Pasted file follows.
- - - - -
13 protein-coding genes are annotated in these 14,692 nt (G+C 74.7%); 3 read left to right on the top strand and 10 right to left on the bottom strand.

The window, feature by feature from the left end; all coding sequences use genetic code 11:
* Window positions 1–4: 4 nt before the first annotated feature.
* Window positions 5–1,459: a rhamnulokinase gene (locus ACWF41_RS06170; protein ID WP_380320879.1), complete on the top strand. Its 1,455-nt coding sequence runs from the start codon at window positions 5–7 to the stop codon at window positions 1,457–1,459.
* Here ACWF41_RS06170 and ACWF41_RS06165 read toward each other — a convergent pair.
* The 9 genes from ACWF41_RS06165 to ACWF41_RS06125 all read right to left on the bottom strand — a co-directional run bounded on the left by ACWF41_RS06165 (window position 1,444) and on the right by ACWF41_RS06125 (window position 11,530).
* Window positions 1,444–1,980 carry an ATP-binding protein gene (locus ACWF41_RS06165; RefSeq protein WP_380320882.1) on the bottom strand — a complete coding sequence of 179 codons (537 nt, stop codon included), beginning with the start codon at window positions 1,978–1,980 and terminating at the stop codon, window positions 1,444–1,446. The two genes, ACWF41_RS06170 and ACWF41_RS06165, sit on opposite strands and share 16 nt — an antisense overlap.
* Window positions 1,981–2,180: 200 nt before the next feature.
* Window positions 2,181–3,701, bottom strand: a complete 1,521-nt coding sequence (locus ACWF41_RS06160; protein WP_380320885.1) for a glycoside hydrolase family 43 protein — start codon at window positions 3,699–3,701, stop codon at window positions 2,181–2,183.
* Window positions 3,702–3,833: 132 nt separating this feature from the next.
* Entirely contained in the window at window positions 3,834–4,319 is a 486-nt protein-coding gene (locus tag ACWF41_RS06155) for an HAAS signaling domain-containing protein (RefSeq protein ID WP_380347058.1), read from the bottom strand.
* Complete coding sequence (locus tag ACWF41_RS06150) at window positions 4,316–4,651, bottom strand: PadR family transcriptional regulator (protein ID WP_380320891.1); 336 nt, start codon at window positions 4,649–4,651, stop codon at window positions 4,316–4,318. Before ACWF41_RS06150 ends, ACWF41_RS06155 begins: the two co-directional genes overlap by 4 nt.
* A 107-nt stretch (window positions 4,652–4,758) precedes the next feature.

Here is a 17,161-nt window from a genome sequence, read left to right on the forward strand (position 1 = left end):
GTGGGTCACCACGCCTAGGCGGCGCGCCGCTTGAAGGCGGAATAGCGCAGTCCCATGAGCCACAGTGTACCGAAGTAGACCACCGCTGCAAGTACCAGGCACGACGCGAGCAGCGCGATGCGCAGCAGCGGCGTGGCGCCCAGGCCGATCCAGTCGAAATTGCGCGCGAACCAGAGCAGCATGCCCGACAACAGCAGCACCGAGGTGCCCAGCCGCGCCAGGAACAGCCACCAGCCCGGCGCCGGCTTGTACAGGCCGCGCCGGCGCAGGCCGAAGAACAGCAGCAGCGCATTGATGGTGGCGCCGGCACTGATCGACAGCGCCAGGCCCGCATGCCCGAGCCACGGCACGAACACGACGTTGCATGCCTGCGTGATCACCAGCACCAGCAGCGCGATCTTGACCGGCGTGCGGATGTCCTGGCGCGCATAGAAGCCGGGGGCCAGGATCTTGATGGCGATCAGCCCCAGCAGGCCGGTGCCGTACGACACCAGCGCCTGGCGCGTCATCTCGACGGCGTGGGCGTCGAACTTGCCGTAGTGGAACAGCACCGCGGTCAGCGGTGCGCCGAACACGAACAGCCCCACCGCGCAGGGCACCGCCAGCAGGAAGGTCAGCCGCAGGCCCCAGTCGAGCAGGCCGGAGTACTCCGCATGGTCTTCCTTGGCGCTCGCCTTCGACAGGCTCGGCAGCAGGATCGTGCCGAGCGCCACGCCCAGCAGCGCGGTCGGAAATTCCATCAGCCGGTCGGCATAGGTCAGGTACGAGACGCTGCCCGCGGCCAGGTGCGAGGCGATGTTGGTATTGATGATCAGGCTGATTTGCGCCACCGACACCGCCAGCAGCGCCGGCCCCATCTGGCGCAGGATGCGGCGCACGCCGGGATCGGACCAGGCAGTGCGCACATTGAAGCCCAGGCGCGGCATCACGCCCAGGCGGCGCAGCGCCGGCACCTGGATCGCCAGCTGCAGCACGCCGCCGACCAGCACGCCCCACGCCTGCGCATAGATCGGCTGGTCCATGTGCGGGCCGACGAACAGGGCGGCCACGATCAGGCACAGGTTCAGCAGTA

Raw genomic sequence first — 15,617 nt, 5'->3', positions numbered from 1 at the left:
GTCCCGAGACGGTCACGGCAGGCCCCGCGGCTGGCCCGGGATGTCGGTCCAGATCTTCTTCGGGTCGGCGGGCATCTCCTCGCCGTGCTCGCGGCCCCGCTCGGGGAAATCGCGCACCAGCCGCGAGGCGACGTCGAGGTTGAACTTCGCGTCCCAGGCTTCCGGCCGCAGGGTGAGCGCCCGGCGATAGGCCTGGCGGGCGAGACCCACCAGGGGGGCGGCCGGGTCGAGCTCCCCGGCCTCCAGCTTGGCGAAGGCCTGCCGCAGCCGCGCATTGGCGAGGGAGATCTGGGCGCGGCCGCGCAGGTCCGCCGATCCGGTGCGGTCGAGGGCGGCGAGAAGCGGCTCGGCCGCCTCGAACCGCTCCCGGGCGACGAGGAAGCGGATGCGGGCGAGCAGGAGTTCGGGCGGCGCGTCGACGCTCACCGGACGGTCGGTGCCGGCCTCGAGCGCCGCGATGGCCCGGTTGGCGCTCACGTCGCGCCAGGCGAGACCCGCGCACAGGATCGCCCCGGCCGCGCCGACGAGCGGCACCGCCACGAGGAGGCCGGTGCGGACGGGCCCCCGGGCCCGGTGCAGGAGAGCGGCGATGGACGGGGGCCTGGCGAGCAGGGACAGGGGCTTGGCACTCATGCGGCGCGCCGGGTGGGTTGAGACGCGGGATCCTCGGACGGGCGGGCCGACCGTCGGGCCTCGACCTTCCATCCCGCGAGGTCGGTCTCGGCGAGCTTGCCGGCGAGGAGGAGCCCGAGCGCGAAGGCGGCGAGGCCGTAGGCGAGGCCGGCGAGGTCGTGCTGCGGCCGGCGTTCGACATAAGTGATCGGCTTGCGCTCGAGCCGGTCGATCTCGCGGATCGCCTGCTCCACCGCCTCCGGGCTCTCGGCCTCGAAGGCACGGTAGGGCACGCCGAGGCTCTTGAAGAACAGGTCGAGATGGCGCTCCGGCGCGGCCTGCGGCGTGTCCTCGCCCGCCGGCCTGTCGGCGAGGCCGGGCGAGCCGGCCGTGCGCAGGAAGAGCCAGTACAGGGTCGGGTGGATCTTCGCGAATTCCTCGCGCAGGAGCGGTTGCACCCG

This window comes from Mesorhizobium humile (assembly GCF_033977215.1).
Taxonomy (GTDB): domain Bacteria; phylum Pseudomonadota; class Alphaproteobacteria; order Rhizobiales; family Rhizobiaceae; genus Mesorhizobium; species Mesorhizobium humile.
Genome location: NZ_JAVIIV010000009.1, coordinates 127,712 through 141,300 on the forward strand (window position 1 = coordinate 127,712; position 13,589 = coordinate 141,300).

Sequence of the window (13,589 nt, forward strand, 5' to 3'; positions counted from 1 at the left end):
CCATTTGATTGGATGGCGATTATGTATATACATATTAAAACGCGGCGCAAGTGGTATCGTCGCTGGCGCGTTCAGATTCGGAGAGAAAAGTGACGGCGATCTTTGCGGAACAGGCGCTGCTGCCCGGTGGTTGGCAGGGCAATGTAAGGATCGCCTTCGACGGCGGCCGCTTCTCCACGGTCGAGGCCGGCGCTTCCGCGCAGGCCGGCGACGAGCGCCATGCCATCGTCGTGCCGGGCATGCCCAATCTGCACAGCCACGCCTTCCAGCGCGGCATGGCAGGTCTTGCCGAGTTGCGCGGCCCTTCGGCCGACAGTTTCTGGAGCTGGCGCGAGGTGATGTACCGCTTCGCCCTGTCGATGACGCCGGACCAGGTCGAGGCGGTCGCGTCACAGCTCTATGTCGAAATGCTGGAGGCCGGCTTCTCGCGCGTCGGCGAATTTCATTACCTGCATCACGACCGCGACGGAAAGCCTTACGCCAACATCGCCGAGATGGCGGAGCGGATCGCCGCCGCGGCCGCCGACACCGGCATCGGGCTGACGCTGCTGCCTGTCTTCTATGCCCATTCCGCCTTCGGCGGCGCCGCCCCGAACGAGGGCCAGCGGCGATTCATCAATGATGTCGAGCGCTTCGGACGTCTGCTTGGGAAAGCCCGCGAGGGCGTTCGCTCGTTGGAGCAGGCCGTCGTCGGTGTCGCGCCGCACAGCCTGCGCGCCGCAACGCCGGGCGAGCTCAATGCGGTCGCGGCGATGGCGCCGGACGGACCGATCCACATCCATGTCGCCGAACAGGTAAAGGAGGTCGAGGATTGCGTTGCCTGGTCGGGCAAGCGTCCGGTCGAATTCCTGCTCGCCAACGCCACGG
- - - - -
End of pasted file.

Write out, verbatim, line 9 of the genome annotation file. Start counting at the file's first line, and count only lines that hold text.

* Window positions 2,181–3,701, bottom strand: a complete 1,521-nt coding sequence (locus ACWF41_RS06160; protein WP_380320885.1) for a glycoside hydrolase family 43 protein — start codon at window positions 3,699–3,701, stop codon at window positions 2,181–2,183.